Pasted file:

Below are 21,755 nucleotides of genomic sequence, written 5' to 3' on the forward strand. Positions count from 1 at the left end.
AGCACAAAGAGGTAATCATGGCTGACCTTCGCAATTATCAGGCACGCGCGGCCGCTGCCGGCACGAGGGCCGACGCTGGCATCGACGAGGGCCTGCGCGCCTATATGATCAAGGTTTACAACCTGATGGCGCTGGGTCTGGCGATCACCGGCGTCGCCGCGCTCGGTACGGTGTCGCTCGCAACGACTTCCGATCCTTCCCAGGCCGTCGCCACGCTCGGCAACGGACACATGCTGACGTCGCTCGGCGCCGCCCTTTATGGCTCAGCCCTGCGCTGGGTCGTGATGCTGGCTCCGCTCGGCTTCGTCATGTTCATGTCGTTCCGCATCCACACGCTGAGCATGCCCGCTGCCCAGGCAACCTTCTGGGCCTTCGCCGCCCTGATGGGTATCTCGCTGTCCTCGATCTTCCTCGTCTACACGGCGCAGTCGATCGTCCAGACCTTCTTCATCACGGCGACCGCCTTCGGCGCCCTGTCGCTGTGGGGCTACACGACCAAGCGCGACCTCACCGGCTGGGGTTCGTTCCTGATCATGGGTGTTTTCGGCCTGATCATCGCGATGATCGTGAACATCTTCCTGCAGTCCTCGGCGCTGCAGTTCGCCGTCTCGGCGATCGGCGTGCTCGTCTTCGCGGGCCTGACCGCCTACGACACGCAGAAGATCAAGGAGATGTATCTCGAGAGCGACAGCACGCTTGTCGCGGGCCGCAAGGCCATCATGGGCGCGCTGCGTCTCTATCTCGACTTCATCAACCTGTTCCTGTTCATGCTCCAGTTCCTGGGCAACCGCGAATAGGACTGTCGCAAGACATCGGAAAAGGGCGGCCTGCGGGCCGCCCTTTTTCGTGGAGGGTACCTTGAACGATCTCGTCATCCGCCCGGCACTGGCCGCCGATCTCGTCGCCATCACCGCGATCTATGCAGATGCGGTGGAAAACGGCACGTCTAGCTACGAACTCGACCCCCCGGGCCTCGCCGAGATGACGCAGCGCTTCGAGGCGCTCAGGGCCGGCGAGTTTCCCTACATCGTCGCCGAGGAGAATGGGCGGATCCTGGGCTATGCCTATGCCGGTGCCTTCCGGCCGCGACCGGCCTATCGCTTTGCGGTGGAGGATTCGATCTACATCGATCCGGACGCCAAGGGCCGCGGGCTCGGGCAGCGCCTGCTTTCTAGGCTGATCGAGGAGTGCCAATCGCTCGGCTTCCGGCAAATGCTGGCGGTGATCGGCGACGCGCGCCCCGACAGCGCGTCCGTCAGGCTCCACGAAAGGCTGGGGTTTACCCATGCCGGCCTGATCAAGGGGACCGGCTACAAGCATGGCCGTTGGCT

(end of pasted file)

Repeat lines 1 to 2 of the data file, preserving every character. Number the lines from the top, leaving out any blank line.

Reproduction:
Below are 21,755 nucleotides of genomic sequence, written 5' to 3' on the forward strand. Positions count from 1 at the left end.
AGCACAAAGAGGTAATCATGGCTGACCTTCGCAATTATCAGGCACGCGCGGCCGCTGCCGGCACGAGGGCCGACGCTGGCATCGACGAGGGCCTGCGCGCCTATATGATCAAGGTTTACAACCTGATGGCGCTGGGTCTGGCGATCACCGGCGTCGCCGCGCTCGGTACGGTGTCGCTCGCAACGACTTCCGATCCTTCCCAGGCCGTCGCCACGCTCGGCAACGGACACATGCTGACGTCGCTCGGCGCCGCCCTTTATGGCTCAGCCCTGCGCTGGGTCGTGATGCTGGCTCCGCTCGGCTTCGTCATGTTCATGTCGTTCCGCATCCACACGCTGAGCATGCCCGCTGCCCAGGCAACCTTCTGGGCCTTCGCCGCCCTGATGGGTATCTCGCTGTCCTCGATCTTCCTCGTCTACACGGCGCAGTCGATCGTCCAGACCTTCTTCATCACGGCGACCGCCTTCGGCGCCCTGTCGCTGTGGGGCTACACGACCAAGCGCGACCTCACCGGCTGGGGTTCGTTCCTGATCATGGGTGTTTTCGGCCTGATCATCGCGATGATCGTGAACATCTTCCTGCAGTCCTCGGCGCTGCAGTTCGCCGTCTCGGCGATCGGCGTGCTCGTCTTCGCGGGCCTGACCGCCTACGACACGCAGAAGATCAAGGAGATGTATCTCGAGAGCGACAGCACGCTTGTCGCGGGCCGCAAGGCCATCATGGGCGCGCTGCGTCTCTATCTCGACTTCATCAACCTGTTCCTGTTCATGCTCCAGTTCCTGGGCAACCGCGAATAGGACTGTCGCAAGACATCGGAAAAGGGCGGCCTGCGGGCCGCCCTTTTTCGTGGAGGGTACCTTGAACGATCTCGTCATCCGCCCGGCACTGGCCGCCGATCTCGTCGCCATCACCGCGATCTATGCAGATGCGGTGGAAAACGGCACGTCTAGCTACGAACTCGACCCCCCGGGCCTCGCCGAGATGACGCAGCGCTTCGAGGCGCTCAGGGCCGGCGAGTTTCCCTACATCGTCGCCGAGGAGAATGGGCGGATCCTGGGCTATGCCTATGCCGGTGCCTTCCGGCCGCGACCGGCCTATCGCTTTGCGGTGGAGGATTCGATCTACATCGATCCGGACGCCAAGGGCCGCGGGCTCGGGCAGCGCCTGCTTTCTAGGCTGATCGAGGAGTGCCAATCGCTCGGCTTCCGGCAAATGCTGGCGGTGATCGGCGACGCGCGCCCCGACAGCGCGTCCGTCAGGCTCCACGAAAGGCTGGGGTTTACCCATGCCGGCCTGATCAAGGGGACCGGCTACAAGCATGGCCGTTGGCT